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(Cover photo courtesy of Art Nall’s Aviation)

Most Recent Articles

Editorial: Cherry Picking

By Ed Downs

Did the title of this editorial get your attention? We hope so, as the real issue discussed in this article, the “State of General Aviation,” would probably have sent you into an immediate “ho-hum” status, deciding to skip the read. But hang in there! “Cherry Picking” will come into play as we take a look at what 2016 may have to offer the GA world, and you may even pull out some usable information.

It is customary for In Flight USA to take a look at our industry in the early part of each year to see how we think things are going. This writer decided to take the task seriously and looked for statistics that would give readers a real view as to what is going on in the world we love so much. But statistics are a funny thing. As one political statistician said, “tell me what you want to prove, and I will pull stats together to prove your point.” This philosophy is exactly what I ran into while dutifully looking for dull facts to present.  Regrettably, dull statistics are plentiful, perhaps too much so. But on the fortunate side of the scale, there are four sources that can help one sort through dozens of reports and forecasts.

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Legendary Author, Frederick Forsyth, Revisits His Action-Packed and Aviation- Fueled Life in The Outsider

 By Mark Rhodes

Frederick Forsyth is well known as one of the most accomplished and prolific thriller writers of the 20th century whose works have sold more than 70 million copies and been adapted into films a dozen times. This is only a part of his life’s work; his resume includes stints as a BBC correspondent (where he covered the attempted assassination of Charles de Gaulle––the core plot point of his most famous thriller (The Day of the Jackal); radio broadcaster; MI6 operative; and the youngest ever RAF pilot at 17 and a half. Suffice to say they don’t make ‘em like Mr. Forsyth anymore. 

His recently published memoir, The Outsider: My Life in Intrigue (GP Putnam’s Sons), chronicles Mr. Forsyth’s extraordinary, swashbuckling life. His tone is rakish, self- depreciating but also aware of how his luck, drive, and talents have served him well.  

Mr. Forsyth reports that he was obsessed with the idea of aviation and being an aviator since flying in the seat of a Spitfire at the age of five, and indeed the incessant need to fly consumed much of Mr. Forsyth’s youth. His accounting of his early aviation training and roguish exploits in the cockpit propel the initial chapters of the narrative. His initial success was getting placement in an RAF Flying Scholarship in the mid-50s. The idea here was a novel one; give young men interested in flying the chance to earn a private pilot’s license with the idea that they might get the flying “bug” and join up later. Mr. Forsyth paints a vivid picture of the rough-and-tumble nature of this training, including an episode where he “buzzed” his old school.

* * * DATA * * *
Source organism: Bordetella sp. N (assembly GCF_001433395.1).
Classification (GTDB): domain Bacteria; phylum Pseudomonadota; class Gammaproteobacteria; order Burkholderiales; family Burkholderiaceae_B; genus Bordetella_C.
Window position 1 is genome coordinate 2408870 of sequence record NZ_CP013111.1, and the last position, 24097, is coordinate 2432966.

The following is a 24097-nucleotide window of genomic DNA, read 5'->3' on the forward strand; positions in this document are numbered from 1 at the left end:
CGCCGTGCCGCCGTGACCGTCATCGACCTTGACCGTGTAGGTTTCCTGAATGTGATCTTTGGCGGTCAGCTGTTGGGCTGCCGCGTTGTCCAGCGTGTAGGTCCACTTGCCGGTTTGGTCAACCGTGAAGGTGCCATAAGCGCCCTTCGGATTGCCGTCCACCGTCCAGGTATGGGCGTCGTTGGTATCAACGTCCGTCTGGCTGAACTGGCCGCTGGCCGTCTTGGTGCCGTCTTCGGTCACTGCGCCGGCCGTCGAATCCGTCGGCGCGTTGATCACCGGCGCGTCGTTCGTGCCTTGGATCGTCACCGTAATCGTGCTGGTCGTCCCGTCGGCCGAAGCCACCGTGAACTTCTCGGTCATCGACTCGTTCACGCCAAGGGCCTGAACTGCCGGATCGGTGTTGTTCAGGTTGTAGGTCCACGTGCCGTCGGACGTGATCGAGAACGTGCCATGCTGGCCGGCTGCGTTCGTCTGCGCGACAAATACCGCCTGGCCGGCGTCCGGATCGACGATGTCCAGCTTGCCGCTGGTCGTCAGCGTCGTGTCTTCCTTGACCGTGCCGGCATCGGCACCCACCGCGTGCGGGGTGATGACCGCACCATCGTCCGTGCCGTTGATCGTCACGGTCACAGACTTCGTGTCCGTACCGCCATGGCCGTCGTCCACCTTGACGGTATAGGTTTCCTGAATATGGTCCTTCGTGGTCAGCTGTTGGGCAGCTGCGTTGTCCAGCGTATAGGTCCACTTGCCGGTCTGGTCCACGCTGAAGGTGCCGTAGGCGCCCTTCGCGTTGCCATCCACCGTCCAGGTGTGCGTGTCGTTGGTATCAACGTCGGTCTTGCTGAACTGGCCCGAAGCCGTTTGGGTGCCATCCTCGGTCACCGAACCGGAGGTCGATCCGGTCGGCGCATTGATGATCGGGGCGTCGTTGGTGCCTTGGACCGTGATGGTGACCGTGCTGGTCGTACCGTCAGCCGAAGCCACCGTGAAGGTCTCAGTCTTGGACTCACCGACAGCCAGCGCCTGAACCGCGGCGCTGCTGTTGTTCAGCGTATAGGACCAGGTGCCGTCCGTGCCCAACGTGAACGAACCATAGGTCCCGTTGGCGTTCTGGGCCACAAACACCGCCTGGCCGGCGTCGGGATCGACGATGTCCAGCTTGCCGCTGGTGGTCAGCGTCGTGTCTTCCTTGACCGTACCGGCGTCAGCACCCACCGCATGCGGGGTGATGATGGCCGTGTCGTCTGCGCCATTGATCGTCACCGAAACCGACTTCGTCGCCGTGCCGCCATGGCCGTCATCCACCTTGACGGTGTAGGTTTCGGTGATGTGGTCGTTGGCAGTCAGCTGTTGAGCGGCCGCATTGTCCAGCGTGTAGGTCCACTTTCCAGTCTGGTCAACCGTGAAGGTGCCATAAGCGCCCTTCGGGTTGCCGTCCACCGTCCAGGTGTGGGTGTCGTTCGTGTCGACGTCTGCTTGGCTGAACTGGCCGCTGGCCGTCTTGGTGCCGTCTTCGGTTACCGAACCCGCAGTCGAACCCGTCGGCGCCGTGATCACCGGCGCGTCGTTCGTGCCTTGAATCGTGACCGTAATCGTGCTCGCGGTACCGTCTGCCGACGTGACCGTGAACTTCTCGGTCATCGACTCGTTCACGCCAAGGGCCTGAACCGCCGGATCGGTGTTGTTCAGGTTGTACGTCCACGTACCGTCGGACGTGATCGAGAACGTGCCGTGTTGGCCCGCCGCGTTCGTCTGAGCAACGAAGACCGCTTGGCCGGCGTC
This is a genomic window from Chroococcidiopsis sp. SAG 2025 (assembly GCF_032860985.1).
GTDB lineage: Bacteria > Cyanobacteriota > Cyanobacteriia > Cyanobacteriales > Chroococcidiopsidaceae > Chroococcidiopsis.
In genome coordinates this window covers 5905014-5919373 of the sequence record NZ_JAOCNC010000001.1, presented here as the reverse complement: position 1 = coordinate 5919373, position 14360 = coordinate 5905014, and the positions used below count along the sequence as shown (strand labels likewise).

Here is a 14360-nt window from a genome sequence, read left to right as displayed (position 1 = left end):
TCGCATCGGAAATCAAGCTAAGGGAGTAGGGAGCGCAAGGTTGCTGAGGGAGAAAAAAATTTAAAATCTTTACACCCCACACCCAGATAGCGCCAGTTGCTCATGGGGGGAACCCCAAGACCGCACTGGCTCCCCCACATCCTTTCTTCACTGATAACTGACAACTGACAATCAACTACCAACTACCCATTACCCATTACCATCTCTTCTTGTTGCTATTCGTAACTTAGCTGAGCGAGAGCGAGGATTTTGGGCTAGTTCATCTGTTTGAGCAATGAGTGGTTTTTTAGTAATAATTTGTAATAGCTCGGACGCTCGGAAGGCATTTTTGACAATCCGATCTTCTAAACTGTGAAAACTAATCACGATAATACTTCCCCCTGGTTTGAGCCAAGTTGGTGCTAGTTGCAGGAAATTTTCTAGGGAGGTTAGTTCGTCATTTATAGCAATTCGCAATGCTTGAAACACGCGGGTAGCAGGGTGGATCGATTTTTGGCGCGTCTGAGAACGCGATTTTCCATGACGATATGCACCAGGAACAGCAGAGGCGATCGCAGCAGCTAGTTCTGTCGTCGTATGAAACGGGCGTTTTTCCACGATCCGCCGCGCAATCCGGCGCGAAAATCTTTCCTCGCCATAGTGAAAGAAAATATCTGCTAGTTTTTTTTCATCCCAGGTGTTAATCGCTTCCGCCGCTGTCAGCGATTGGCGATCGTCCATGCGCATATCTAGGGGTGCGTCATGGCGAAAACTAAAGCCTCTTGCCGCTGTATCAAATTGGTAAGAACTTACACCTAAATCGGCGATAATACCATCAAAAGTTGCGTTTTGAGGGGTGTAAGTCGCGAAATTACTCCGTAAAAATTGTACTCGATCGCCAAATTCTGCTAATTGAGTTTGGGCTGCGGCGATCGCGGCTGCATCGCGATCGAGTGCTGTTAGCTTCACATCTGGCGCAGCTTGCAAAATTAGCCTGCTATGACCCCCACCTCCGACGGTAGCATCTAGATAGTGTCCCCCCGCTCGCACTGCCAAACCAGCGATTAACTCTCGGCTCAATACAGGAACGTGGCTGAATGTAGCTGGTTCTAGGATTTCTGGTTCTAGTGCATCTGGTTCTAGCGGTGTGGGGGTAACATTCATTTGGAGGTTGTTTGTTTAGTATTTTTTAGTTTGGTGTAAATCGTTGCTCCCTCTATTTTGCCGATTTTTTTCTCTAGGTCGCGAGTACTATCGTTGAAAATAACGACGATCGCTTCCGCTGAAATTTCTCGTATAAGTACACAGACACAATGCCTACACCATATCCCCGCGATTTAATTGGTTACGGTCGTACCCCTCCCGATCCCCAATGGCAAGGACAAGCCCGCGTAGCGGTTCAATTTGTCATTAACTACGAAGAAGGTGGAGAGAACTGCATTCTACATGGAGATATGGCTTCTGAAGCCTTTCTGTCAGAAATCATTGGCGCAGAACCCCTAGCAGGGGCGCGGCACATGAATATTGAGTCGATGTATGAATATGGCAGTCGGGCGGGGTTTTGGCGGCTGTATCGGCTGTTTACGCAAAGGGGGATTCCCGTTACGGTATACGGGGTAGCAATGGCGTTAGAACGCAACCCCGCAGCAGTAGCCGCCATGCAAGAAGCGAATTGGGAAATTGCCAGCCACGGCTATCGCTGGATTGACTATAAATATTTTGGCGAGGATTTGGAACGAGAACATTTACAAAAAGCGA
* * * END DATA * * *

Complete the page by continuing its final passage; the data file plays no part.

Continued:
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Skies to Stars: An Exciting Year Ahead

By Ed Downs

The Orion Nebula, photographed by Robert Fields, utilizing his private observatory in Howell Twp, MI (www.irvingtonobservatory.com). At 1,400 light years from Earth and some 20 light years wide, the Orion Nebula is an area of star birthing gas and dust illuThe Orion Nebula, photographed by Robert Fields, utilizing his private observatory in Howell Twp, MI (www.irvingtonobservatory.com). At 1,400 light years from Earth and some 20 light years wide, the Orion Nebula is an area of star birthing gas and dust illuminated by massive young stars less than 50,000 years old. (Robert Fields)Wow, time has flown, and this writer regrets not keeping readers up to speed in what has been taking place in the world of astronomy, astrophysics, and space travel. To put it mildly, last year, we “sky bound” pilots witnessed incredible events of discovery in our solar system and galaxy. We orbited two asteroids (have you been watching the new Sci-Fi Channel fictional series based upon asteroids Ceres and Vesta?), landed upon a comet, discovered liquid water on Mars (the movie The Martian, stressed the need for water as the key for settling Mars), landed on a comet with the Rosetta mission (looking very different than the asteroid/comet portrayed in the movie, Armageddon) and finally, have come very close to actually seeing the massive black hole at the center of our galaxy. 

The fly-by of Pluto brought new meaning to the term “buzzing,” with new photographs being released, daily, that disclose this demoted dwarf planet is far more complex than ever imagined, complete with a huge, bizarre, moon, atmosphere, and surface conditions that show us that Pluto is far from being a dead rock. In another scientific discipline, astrophysicists applied the principles of gravitational effect developed by Einstein to locate what now appears to be a massive ninth planet orbiting 20 times further from the Sun than the Earth. In years past, we looked to science to catch up with science fiction. It now seems that science is blazing a new trail for fiction writers to follow!

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